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Making Right and Wrong Turns

Making Right and Wrong Turns

What is it about ornaments that result in near-fist fights as opinions fill the air? Perhaps because they are the last vestiges of improvisation for most classically-trained musicians - but I cannot say for sure. Sometimes the tirades take on the air of “I know better” and march into an esoteric cerebral landscape territory which, in the end, does no one any good when trying to communicate Music (with a capital “M”) to an audience.

Taking turns as an example, one can start on the upper (and invisible) note or on the main (and visible) note. One can play it fast or slowly. One can start in a number of places within the rhythmic texture. All of this becomes layered in thoughts of performance practices of centuries past, whether a turn should hinge more on a rhythmic or melodic treatment, and what a composer wrote or taught. Almost always, more than one “correct” answer is available, but teachers fret over whether an adjudicator might be upset by ornaments played “incorrectly”.

Yes, myriad wrong answers populate the sphere of the possible, but so do proper ones. Knowing the rules is crucial, and one must actually know them thoroughly before stepping into the world of the ornament anomalies. Crowdsourcing answers on social media is not a reliable crutch; one simply must do the brainwork to understand how ornaments work in order to get through the long haul of a lifetime of repertoire successfully.

Look at the following turn and visually rely on your instincts to tell you what to do.

Questions to ponder: What notes should the turn encompass? Where should the turn start rhythmically? Should the turn start on the upper note or main note? Here are some possibilities based on what the eye sees:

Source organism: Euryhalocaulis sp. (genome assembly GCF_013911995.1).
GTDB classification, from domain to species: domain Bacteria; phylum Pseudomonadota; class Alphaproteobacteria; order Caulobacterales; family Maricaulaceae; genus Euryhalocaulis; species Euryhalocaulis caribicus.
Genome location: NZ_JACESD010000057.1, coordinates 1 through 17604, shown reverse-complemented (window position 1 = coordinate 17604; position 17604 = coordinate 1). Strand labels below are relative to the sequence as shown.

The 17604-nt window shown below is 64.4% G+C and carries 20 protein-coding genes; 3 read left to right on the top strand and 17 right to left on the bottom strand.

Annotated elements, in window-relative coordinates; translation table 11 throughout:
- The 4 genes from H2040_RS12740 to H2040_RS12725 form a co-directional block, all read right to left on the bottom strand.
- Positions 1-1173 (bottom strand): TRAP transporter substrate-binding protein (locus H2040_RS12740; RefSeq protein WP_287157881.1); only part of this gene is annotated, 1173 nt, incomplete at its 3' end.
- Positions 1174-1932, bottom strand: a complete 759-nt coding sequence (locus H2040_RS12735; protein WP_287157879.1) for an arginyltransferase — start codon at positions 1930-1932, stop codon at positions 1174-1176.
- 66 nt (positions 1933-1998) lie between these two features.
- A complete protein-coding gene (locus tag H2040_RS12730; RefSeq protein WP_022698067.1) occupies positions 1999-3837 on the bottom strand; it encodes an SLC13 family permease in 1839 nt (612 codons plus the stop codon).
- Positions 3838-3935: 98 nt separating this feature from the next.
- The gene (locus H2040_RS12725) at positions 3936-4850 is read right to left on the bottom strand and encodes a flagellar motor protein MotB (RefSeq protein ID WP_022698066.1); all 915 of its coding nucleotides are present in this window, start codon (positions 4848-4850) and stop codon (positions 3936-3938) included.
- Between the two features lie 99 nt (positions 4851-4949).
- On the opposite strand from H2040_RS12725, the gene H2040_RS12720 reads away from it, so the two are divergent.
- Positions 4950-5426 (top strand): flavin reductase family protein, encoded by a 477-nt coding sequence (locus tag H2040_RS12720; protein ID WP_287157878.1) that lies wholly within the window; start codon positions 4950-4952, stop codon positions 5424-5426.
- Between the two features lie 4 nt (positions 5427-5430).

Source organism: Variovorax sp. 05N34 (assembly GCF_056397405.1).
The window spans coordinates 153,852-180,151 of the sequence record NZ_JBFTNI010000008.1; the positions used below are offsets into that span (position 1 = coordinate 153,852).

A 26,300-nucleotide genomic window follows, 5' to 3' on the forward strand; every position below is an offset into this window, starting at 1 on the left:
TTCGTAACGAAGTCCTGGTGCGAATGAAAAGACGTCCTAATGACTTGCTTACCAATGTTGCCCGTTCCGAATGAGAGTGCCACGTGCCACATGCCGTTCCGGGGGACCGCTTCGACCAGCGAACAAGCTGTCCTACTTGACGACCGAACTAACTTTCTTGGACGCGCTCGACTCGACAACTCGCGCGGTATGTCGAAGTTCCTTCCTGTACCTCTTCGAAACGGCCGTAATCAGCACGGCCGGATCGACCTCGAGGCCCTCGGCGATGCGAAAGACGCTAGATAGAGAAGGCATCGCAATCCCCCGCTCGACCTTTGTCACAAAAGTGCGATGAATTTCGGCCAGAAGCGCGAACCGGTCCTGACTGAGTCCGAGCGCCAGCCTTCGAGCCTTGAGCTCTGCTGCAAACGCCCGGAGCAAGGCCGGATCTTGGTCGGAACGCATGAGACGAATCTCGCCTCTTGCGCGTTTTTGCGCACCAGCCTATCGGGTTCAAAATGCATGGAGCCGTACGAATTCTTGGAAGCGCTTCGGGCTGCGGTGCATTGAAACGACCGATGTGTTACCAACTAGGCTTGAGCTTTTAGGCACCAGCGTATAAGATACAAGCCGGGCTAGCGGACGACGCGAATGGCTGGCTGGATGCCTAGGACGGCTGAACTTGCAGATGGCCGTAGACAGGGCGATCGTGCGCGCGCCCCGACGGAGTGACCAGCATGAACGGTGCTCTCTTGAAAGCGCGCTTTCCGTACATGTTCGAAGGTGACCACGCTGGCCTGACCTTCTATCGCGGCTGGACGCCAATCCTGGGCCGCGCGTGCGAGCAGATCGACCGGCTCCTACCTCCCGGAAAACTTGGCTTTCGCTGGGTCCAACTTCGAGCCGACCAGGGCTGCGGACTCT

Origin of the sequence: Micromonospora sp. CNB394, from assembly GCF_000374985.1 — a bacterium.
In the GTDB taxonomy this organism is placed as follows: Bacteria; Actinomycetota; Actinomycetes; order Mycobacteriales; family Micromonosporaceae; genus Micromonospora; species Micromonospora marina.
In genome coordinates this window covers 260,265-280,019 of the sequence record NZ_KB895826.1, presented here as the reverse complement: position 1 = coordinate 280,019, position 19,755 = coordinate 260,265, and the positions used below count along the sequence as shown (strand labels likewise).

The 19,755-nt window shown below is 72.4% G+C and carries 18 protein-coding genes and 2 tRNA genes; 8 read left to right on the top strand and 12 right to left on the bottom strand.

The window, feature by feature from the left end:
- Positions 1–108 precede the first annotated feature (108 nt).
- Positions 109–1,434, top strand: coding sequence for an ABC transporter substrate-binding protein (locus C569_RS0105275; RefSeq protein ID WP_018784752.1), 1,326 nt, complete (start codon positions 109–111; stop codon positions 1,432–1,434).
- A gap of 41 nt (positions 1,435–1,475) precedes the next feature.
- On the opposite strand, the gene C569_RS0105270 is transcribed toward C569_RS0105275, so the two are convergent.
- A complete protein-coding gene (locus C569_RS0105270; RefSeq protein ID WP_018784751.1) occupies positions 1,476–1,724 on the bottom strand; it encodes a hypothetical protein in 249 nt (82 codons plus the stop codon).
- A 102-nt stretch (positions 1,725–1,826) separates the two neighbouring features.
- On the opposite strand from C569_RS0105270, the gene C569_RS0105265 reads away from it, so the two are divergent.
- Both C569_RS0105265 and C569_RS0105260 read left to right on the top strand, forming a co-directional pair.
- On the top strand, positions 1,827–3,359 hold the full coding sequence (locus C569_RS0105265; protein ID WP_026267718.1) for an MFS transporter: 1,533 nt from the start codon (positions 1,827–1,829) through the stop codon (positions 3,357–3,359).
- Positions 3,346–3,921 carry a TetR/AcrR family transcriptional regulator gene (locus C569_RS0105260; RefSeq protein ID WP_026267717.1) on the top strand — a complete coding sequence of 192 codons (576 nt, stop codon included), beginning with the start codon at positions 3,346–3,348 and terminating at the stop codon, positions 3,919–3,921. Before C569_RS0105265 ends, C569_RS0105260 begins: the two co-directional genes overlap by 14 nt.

A confession now. I altered several elements like the time and key signature, and left out several more details like the composer, left hand, tempo marking. Could these make a difference? Here is the original, the opening bars from the Rondo in C Major, op. 51 no. 1, by Beethoven:

Why, yes, it makes a huge difference! Knowing that it is 1797 Beethoven rather than Chopin narrows our options (I will leave it to you to learn why if you do not know). Seeing the “character” descriptors of dolce and grazioso becomes relevant as does the dynamic of piano. Our choice should be based on all of these factors. Then the issue becomes one of “too many notes” in a short time span to make musical sense. Could the placement of the turn throw us off? Might it be possible to play the it earlier?

Trying a number of solutions, my ear draws me to this:

beethoven 5

Playing the turn earlier divides the beats up more evenly – meaning that the quarter note no longer holds court – and one can play this melodically and rhythmically in this context. The turn sign actually shows up exactly where it would be musically awkward to play it. Later composers would have written this passage completely differently, placing the turn somewhere after the fifth note (C).

I invite you to listen to Sviatoslav Richter play this. Do I teach my students to do the ornamentation the way he did? Actually, no, because he has “broken one of the rules” but we can disagree and still both be “right”.

Beethoven, Rondo in C Major, op. 51 no. 1

 

The lesson then is - continue learning, follow the rules until they do not work, and make joyful music always.

 

Ornaments for thought:

With this in mind, how would YOU tackle these turns that appear later in the piece?

beethoven 5
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Deborah Rambo Sinn

Deborah Rambo Sinn